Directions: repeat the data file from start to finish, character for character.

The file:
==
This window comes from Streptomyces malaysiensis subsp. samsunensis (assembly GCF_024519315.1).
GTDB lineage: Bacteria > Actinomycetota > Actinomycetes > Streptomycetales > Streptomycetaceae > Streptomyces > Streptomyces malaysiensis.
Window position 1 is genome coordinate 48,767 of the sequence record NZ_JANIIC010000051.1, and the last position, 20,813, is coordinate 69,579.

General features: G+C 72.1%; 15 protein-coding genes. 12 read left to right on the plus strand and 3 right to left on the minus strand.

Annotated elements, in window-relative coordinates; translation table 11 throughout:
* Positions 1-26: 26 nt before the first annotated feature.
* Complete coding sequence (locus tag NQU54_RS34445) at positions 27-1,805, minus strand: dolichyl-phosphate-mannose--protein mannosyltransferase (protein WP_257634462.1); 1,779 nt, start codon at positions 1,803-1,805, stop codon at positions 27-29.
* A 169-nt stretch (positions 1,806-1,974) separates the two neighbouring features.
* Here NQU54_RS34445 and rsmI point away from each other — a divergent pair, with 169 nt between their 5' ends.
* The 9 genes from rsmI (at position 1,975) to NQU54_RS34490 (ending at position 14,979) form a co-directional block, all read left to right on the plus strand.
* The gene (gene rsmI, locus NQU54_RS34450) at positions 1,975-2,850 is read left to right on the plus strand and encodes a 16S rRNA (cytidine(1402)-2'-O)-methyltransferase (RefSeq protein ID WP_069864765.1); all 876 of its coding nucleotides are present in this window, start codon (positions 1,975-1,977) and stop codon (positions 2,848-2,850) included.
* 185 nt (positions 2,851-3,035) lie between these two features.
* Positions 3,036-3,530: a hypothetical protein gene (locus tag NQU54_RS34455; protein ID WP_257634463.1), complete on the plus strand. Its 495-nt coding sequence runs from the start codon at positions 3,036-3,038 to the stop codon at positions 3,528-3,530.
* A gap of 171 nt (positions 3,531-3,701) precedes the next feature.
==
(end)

This window comes from Streptomyces malaysiensis subsp. samsunensis (assembly GCF_024519315.1).
GTDB lineage: Bacteria > Actinomycetota > Actinomycetes > Streptomycetales > Streptomycetaceae > Streptomyces > Streptomyces malaysiensis.
Window position 1 is genome coordinate 48,767 of the sequence record NZ_JANIIC010000051.1, and the last position, 20,813, is coordinate 69,579.

General features: G+C 72.1%; 15 protein-coding genes. 12 read left to right on the plus strand and 3 right to left on the minus strand.

Annotated elements, in window-relative coordinates; translation table 11 throughout:
* Positions 1-26: 26 nt before the first annotated feature.
* Complete coding sequence (locus tag NQU54_RS34445) at positions 27-1,805, minus strand: dolichyl-phosphate-mannose--protein mannosyltransferase (protein WP_257634462.1); 1,779 nt, start codon at positions 1,803-1,805, stop codon at positions 27-29.
* A 169-nt stretch (positions 1,806-1,974) separates the two neighbouring features.
* Here NQU54_RS34445 and rsmI point away from each other — a divergent pair, with 169 nt between their 5' ends.
* The 9 genes from rsmI (at position 1,975) to NQU54_RS34490 (ending at position 14,979) form a co-directional block, all read left to right on the plus strand.
* The gene (gene rsmI, locus NQU54_RS34450) at positions 1,975-2,850 is read left to right on the plus strand and encodes a 16S rRNA (cytidine(1402)-2'-O)-methyltransferase (RefSeq protein ID WP_069864765.1); all 876 of its coding nucleotides are present in this window, start codon (positions 1,975-1,977) and stop codon (positions 2,848-2,850) included.
* 185 nt (positions 2,851-3,035) lie between these two features.
* Positions 3,036-3,530: a hypothetical protein gene (locus tag NQU54_RS34455; protein ID WP_257634463.1), complete on the plus strand. Its 495-nt coding sequence runs from the start codon at positions 3,036-3,038 to the stop codon at positions 3,528-3,530.
* A gap of 171 nt (positions 3,531-3,701) precedes the next feature.